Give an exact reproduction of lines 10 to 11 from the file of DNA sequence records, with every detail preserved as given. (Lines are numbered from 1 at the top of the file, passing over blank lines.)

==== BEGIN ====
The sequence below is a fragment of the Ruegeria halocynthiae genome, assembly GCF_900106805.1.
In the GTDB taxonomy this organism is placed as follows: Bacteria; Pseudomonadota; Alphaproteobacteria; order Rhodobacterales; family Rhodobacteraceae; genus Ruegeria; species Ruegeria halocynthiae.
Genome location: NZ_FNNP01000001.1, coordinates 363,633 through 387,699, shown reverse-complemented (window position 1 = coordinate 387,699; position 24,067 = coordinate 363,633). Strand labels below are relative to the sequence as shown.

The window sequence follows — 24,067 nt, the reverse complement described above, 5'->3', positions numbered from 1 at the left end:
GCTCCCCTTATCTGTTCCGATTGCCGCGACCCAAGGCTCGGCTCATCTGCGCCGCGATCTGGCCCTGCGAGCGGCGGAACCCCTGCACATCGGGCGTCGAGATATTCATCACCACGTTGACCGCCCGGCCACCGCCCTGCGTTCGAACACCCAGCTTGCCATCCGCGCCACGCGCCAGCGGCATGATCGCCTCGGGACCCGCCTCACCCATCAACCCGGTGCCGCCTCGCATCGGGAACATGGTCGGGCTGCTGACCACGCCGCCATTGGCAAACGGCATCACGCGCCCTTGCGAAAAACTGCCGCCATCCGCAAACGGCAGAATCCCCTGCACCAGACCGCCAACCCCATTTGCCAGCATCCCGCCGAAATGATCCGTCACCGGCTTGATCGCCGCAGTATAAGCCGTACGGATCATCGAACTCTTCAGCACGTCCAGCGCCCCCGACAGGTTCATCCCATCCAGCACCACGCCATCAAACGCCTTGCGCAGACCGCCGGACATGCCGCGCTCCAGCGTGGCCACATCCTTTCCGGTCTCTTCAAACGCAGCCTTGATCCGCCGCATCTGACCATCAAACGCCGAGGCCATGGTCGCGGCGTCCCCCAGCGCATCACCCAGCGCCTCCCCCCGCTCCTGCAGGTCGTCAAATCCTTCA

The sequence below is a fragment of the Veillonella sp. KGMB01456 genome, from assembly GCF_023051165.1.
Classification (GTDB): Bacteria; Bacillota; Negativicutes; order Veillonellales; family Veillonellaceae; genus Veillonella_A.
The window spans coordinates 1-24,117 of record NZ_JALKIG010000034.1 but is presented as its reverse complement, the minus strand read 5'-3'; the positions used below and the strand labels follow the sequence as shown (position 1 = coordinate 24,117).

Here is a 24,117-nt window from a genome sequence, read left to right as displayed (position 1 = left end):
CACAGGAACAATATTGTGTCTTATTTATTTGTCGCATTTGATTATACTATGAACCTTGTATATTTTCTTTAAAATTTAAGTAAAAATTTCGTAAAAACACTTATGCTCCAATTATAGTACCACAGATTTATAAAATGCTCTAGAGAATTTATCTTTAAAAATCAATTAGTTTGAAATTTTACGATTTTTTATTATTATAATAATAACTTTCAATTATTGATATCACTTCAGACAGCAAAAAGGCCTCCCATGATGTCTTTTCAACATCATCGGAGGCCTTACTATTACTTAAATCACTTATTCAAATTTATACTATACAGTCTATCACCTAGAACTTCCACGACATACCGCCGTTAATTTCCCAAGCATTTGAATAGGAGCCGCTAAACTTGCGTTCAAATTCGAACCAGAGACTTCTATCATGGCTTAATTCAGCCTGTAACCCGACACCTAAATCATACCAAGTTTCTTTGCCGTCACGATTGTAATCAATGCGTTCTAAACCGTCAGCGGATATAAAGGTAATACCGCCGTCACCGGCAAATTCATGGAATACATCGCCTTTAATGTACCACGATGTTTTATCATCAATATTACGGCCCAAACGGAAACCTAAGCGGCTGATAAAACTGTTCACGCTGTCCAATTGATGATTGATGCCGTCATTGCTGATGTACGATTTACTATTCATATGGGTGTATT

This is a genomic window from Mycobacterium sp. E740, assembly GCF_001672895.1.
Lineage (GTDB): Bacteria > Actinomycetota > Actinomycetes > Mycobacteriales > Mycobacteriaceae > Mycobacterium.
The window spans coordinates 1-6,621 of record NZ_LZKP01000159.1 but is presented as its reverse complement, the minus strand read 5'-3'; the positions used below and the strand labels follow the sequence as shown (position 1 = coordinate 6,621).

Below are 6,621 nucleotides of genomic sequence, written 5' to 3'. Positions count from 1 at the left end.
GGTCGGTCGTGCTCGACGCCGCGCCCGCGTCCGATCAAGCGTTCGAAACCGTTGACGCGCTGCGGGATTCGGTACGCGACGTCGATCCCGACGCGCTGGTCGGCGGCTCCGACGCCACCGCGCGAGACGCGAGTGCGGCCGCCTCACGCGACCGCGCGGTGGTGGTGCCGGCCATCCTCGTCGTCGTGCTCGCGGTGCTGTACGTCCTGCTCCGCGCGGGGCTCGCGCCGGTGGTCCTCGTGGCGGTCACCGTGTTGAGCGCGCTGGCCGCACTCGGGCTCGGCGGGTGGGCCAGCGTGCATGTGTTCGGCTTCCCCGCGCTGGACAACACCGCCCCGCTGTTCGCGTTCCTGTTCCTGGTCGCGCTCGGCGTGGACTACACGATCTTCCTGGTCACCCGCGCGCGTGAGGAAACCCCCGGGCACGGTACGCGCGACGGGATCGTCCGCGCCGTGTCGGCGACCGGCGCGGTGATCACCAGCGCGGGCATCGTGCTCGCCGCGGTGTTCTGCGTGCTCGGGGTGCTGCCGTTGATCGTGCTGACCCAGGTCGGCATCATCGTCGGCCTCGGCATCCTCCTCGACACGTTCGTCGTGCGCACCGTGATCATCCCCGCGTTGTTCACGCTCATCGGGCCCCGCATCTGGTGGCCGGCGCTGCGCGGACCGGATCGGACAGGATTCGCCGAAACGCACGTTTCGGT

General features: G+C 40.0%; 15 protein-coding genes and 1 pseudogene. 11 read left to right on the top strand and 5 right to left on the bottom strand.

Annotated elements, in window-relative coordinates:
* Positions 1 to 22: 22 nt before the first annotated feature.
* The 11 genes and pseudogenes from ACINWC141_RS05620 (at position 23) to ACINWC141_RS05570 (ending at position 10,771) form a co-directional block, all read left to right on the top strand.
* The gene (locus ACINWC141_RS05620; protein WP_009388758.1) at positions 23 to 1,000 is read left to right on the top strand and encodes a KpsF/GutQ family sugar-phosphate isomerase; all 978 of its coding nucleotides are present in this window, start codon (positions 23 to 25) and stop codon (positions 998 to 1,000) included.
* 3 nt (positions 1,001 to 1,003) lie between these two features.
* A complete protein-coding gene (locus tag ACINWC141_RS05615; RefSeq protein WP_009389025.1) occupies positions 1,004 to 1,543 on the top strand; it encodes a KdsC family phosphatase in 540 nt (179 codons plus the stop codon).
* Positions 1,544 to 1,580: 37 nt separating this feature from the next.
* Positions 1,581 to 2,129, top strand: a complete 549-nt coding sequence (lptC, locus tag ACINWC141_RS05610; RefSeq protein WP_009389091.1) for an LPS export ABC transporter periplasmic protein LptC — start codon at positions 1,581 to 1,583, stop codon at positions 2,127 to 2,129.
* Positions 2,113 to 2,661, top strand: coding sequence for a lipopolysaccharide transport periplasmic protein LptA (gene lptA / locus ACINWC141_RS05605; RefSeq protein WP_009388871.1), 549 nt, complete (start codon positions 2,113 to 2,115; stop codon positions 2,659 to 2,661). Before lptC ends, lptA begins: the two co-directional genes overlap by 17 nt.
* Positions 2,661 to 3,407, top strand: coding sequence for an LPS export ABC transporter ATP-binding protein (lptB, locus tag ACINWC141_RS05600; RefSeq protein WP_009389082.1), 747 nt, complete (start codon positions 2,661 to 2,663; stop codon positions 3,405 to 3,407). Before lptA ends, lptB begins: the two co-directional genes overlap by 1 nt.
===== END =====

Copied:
CACAGGAACAATATTGTGTCTTATTTATTTGTCGCATTTGATTATACTATGAACCTTGTATATTTTCTTTAAAATTTAAGTAAAAATTTCGTAAAAACACTTATGCTCCAATTATAGTACCACAGATTTATAAAATGCTCTAGAGAATTTATCTTTAAAAATCAATTAGTTTGAAATTTTACGATTTTTTATTATTATAATAATAACTTTCAATTATTGATATCACTTCAGACAGCAAAAAGGCCTCCCATGATGTCTTTTCAACATCATCGGAGGCCTTACTATTACTTAAATCACTTATTCAAATTTATACTATACAGTCTATCACCTAGAACTTCCACGACATACCGCCGTTAATTTCCCAAGCATTTGAATAGGAGCCGCTAAACTTGCGTTCAAATTCGAACCAGAGACTTCTATCATGGCTTAATTCAGCCTGTAACCCGACACCTAAATCATACCAAGTTTCTTTGCCGTCACGATTGTAATCAATGCGTTCTAAACCGTCAGCGGATATAAAGGTAATACCGCCGTCACCGGCAAATTCATGGAATACATCGCCTTTAATGTACCACGATGTTTTATCATCAATATTACGGCCCAAACGGAAACCTAAGCGGCTGATAAAACTGTTCACGCTGTCCAATTGATGATTGATGCCGTCATTGCTGATGTACGATTTACTATTCATATGGGTGTATT

This is a genomic window from Mycobacterium sp. E740, assembly GCF_001672895.1.